What are you most looking forward
to about your new role?
What excites me most about the role
is the opportunity to work across, and
to facilitate working across, all of the
disciplinary fields represented in the
University. I genuinely believe that we
have more to learn from one another
than current structures allow, so the
Graduate School will create a forum in
which those unexpected conversations
can take place and new research
perspectives can emerge.
Can you tell us something about
yourself that people might not
I have a (now not-so-secret) ambition
to sing in a choir, but that would
require an awful lot of singing lessons
from a very skilled teacher!
The Graduate School will open
in the refurbished Lynn Library
building in Spring 2015.
Do you want to discover what
real DNA looks like, be part of a
laptop orchestra or experience
what it’s like to be inside a video
game? Well, you can later this
month thanks to the NI Science
A special ‘Celebrating Science at
Queen’s’ event will take place as
part of the Festival at Riddel Hall,
giving the public a taste
of the world-leading research
taking place at Queen’s and
demonstrating its impact.
Queen’s is a partner in the Festival
which runs from 19 February – 1
March. The 11-day extravaganza
will focus on the wonders of
science, technology, engineering
and mathematics with over 100
entertaining and informative
events for all ages taking place at
various venues, including Queen’s.
Find out what’s on at the Festival at
Over the 11 days, Queen’s staff
will be engaging with the public
at various events, highlighting the
positive impact of their work and
getting them involved in hands-on
experiments, activities and even a
bit of comedy.
Community impact made by
students celebrated at Queen’s
A postgraduate student who has
made a positive impact on the
local community has clinched the
top prize at the annual Science
Shop Awards.
Geoff Newall, a postgraduate
biology student, who worked with
the Belfast Hills Partnership to
identify the range of solitary bees in
the Belfast Hills, was runner-up.
Alison Toogood, who is studying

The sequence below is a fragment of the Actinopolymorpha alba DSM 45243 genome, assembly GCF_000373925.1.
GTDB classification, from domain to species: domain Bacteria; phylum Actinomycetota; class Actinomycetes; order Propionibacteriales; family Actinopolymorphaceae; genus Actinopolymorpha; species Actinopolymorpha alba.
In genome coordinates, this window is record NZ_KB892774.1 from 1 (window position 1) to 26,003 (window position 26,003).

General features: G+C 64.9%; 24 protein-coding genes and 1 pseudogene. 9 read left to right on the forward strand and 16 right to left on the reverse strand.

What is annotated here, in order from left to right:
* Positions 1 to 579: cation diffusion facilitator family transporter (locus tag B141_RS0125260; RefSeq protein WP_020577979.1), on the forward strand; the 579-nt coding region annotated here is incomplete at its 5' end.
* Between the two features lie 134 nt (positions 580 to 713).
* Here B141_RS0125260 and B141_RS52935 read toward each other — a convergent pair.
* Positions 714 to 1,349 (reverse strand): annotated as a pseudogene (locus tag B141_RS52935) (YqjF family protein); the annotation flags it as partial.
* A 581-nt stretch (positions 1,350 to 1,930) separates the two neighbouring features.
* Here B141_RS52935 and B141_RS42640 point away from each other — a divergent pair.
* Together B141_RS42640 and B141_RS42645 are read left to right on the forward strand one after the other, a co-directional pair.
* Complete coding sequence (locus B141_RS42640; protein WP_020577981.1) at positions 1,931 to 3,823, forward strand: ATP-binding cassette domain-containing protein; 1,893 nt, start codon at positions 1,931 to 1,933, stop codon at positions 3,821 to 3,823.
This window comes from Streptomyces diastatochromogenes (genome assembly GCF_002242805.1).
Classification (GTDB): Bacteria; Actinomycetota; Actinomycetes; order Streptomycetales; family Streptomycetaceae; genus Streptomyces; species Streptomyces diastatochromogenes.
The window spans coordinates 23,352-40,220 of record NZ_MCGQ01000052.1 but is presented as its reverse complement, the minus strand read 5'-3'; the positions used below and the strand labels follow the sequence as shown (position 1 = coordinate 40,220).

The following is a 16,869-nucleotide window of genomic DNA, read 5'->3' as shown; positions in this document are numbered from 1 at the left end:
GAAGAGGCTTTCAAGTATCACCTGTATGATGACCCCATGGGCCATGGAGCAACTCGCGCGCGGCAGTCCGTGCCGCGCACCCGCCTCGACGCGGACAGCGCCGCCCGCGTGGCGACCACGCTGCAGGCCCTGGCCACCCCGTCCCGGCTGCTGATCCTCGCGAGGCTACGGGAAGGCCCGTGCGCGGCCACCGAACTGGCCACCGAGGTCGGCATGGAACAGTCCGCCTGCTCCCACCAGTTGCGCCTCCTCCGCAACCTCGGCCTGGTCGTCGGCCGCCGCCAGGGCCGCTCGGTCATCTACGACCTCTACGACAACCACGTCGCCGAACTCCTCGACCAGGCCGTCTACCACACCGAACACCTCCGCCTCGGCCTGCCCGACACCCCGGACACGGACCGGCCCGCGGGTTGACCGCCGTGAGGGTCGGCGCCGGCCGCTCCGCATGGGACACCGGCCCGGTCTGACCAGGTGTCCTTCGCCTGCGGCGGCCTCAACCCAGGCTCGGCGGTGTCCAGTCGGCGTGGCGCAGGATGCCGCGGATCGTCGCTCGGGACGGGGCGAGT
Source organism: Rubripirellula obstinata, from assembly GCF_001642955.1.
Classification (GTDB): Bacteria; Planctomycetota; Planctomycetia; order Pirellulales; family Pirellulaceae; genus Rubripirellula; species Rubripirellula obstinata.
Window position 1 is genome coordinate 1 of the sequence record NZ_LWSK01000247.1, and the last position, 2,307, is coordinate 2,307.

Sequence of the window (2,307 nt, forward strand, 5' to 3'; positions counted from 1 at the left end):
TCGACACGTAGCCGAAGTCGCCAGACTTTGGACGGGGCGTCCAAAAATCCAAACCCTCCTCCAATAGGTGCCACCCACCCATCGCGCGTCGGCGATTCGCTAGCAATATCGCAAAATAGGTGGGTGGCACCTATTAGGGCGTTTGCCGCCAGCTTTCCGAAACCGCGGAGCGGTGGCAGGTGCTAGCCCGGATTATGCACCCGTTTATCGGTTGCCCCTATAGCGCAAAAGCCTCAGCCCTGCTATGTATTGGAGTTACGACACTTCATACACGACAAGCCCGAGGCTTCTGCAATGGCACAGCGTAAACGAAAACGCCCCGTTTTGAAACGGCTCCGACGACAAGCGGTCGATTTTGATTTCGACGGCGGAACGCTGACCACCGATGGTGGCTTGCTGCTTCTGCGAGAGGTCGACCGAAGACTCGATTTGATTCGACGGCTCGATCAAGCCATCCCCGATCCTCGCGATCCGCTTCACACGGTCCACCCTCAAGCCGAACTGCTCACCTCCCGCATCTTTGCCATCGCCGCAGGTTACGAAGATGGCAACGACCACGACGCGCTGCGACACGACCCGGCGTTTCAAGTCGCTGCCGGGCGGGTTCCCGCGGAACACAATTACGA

childhood adversity in the School
of Psychology, won the Queen’s
Science Shop Award for her project
with Newry and Mourne Young
Carers Group to help young people
caring for their family members feel
more in control of their situation.
The Science Shop, which is a joint
initiative between Queen’s and
Ulster University, gives students the
opportunity to use the knowledge
they have gained during their
degrees to carry out a research
project for a community group.
Over the past 26 years, the Science
Shop has delivered over 2,500
projects and worked with nearly 700
community groups including sports
clubs, youth groups and recycling
CAPTION: Students Alison Toogood
and Geoff Newall receiving their awards
from Pro-Vice-Chancellor Professor Tony
Queen’s in partnership to
develop new university in
Middle East
Queen’s has announced a
partnership with Dubai Healthcare
City to develop a new university
in the Middle East.
Queen’s will assist in the
development of the Mohammed
Bin Rashid University of Medicine
and Health Sciences (MBR-UMHS)
and its College of Medicine,
including curriculum development,
recruitment and selection of
staff, and student selection and
Dubai Healthcare City will work
closely with Queen’s to devise and
implement a strategy that addresses
the healthcare education, training
ECIT celebrates
10th anniversary
The University’s Institute of
Electronics, Communications and
Information Technology (ECIT)
has reached a major milestone –
a decade of remarkable growth
and sustained innovation.
A £40m flagship development in
the Northern Ireland Science Park,
it was established to commercialise
world class research in the areas
of electronics, communications